5.      If re-elected, (see political predictions below) the National Disgrace Party will cite this disaster as a reason for their continued financial mismanagement.

And then there are the really political tips.

1.      National Disgrace will pitch themselves as saviours of the nation in the final run-up to the election, citing their ‘magnificent handling of the Pike River Mining Disaster 2010, the Christchurch shake festival 2010/11, and the Rena Obscener fiasco’ as examples of their ‘steady hands on the tiller – as opposed to sticky hands in the till, which is probably nearer the truth as more dodgy contracts emerge from the rubble of Christchurch. They will also claim credit for winning the RWC and say nothing about their mismanagement of the event.

2.      New Winston First will trip over their shoelaces at the start of the race and quite possibly (we live in hope), never be heard of again.

3.      The Ancient Codgers Together Party are so old with a collective age, I believe of about 98 that they might well have a couple fall off the perch before the election is over.

4.      Despite Hatfield making a lot of noise and insulting as many people as he can in a bid to make it into the Guinness Book of World Records as the most obnoxious arsehole in the most pointless party in the world, they will be lucky to retain any of their deposits. That’s always providing they stump them up in the first place. Don’t laugh; they managed to get a member (and that’s a good name for him) into the wasp nest without even being properly registered, so anything is possible. However if and when they do come up with nada, expect Shonkey to spit the dummy big time and accuse all and sundry of electoral malpractices.

5.      Finally – unless the National Disgrace gets caught in a major scandal (and it would probably need to be something as bad as an active kiddie porn ring in their caucus), they will unfortunately win the election and we will have to live with the mantra: Three more years.

All of the above are to a greater or lesser extent, risky bets, but I do have one dead cert for you; Muammar Gaddafi.

Tuesday, 11 October 2011

Oil probably not the only lubricant used

How can you drive a boat at 17 knots into a bloody massive well charted reef in fine daylight weather? With all the electronic gadgetry plus the legal requirement to carry paper charts to avoid crashes caused by the failure of electronic navigation aids, it seems impossible.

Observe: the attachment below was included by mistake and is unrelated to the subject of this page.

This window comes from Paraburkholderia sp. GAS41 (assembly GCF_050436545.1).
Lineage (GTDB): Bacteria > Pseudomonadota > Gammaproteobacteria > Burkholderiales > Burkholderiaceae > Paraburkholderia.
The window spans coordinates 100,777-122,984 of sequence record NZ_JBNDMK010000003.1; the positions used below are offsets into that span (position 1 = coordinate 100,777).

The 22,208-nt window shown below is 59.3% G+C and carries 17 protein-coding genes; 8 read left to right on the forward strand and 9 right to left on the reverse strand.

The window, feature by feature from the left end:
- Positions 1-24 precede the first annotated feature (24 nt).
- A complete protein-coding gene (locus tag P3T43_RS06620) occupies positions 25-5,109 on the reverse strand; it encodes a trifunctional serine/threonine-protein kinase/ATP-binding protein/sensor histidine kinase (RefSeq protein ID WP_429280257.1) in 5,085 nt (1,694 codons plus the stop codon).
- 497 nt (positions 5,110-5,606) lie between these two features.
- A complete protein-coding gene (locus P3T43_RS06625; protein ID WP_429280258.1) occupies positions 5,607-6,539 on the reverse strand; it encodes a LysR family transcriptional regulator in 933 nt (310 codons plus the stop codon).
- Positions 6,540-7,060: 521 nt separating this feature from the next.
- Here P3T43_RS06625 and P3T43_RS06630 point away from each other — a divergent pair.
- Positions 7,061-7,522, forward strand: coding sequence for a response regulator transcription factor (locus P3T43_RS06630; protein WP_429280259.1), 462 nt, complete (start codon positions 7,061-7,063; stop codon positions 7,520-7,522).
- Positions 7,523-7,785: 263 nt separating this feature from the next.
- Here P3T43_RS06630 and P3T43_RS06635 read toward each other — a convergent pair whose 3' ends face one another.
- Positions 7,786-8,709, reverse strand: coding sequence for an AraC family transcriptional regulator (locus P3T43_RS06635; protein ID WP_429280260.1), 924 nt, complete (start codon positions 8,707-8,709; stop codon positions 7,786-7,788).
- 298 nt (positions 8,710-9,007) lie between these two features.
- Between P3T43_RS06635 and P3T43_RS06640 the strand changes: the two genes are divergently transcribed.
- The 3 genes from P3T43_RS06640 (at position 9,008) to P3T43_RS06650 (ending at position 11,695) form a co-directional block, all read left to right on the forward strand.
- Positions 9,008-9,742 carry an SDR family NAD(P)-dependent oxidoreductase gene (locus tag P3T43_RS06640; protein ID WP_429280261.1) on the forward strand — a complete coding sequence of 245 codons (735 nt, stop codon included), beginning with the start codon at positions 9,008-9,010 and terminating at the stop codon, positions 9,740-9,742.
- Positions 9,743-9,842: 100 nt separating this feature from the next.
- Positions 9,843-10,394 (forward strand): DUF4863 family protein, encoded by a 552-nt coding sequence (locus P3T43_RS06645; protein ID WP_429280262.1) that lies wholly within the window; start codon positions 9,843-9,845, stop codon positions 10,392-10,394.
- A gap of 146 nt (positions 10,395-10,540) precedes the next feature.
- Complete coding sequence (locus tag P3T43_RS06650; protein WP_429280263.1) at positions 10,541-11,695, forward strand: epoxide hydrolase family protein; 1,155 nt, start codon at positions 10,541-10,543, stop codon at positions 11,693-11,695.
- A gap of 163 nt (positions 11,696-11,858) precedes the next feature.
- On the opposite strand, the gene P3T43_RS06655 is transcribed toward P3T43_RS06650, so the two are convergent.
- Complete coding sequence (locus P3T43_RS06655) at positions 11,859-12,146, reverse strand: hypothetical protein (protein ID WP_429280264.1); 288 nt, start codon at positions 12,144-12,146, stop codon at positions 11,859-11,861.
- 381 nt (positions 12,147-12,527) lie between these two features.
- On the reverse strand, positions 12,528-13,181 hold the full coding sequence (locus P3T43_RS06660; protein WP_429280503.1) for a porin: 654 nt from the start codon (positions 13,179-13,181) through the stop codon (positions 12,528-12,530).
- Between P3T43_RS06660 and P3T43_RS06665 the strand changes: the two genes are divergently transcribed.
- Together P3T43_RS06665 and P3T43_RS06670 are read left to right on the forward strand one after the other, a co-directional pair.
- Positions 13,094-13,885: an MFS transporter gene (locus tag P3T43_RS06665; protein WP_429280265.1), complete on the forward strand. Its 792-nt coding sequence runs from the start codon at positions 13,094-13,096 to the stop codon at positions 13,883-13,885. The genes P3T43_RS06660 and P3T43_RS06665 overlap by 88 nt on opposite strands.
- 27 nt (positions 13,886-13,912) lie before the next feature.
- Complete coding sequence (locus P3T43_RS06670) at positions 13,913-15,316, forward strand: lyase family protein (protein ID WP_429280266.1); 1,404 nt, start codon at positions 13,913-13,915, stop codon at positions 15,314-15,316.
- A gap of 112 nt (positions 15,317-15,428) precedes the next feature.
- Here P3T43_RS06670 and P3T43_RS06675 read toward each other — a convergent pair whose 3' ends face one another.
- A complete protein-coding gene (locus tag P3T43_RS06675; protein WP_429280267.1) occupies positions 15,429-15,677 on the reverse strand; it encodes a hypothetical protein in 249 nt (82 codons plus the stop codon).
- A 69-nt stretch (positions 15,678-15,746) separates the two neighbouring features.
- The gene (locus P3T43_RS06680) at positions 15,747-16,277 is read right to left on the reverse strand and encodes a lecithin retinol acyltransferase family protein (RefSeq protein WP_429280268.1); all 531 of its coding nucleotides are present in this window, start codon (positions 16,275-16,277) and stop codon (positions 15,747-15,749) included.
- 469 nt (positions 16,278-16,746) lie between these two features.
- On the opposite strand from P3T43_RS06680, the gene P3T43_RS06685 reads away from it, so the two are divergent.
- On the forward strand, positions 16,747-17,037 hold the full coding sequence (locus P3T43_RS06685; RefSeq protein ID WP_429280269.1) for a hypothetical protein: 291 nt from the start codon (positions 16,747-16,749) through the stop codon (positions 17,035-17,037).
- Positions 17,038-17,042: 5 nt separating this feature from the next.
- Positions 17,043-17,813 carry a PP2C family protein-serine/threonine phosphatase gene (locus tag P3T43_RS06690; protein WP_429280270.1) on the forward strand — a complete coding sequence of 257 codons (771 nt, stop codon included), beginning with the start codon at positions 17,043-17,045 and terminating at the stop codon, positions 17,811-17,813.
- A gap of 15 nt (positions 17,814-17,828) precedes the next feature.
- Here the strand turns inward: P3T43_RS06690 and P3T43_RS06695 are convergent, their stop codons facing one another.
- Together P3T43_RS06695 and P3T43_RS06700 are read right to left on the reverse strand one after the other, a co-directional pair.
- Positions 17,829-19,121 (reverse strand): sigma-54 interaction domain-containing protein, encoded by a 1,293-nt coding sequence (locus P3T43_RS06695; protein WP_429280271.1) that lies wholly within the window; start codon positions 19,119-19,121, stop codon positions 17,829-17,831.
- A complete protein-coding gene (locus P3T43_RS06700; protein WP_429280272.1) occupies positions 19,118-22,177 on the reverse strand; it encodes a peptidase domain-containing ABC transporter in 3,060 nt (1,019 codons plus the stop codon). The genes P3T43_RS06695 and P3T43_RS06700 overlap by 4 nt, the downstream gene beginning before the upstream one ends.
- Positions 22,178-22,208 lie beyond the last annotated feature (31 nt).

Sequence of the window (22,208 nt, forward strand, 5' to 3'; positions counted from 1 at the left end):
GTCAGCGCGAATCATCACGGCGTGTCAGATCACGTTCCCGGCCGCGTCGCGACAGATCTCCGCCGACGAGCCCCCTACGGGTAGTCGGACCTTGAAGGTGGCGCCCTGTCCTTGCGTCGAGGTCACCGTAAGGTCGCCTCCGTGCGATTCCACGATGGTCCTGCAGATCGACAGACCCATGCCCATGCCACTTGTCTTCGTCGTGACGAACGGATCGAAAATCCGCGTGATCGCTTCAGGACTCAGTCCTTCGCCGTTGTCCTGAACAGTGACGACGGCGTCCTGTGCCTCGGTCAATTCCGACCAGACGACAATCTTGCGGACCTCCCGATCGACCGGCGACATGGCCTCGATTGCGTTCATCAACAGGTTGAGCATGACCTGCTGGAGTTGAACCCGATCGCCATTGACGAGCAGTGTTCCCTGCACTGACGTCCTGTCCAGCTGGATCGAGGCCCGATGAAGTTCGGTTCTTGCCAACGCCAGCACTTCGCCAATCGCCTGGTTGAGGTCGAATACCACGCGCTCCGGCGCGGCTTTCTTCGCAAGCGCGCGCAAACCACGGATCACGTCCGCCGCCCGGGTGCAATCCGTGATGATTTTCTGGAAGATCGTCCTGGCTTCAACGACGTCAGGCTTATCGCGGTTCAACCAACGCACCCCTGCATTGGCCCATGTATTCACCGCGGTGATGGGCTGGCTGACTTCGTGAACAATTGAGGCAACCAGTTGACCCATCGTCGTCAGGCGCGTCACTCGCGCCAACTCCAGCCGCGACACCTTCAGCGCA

However I hear the job is much easier if you are pissed or not looking out the windscreen.

Puzzling as the original grounding, (or considering the boat’s reported speed, ramming); what is even more puzzling is why authorities took so long to do anything meaningful about it. The grounding occurred on Wednesday morning yet there was no attempt to get fuel off the vessel until Friday. So where the bloody hell were they? A guy called John Riding who is an expert in these sorts of operations was saying the first priority should have been to begin pumping oil off the vessel before they bothered about anything else. As he pointed out at the time; the weather was good but there is never any guarantee of how long that will be the case.

Furthermore the first reaction from authorities was to start spraying so-called dispersant chemical Correxit 9500 which was used to no good effect in the Deepwater Horizon spill in the Gulf of Mexico. But experts in these types of situations say the dispersant chemicals should only ever be used as a last resort because they very often don’t work and the jury is still out over whether they are less harmful to the environment than the original spill. In fact some say that Correxit is four times more toxic than oil. I think that song I Know An Old Lady Who Swallowed A Fly should be taught in schools and sung in the way a National Anthem used to once be. We need to get it through people’s thick heads that putting out fires with gasoline does not work and in fact makes them blaze far more energetically.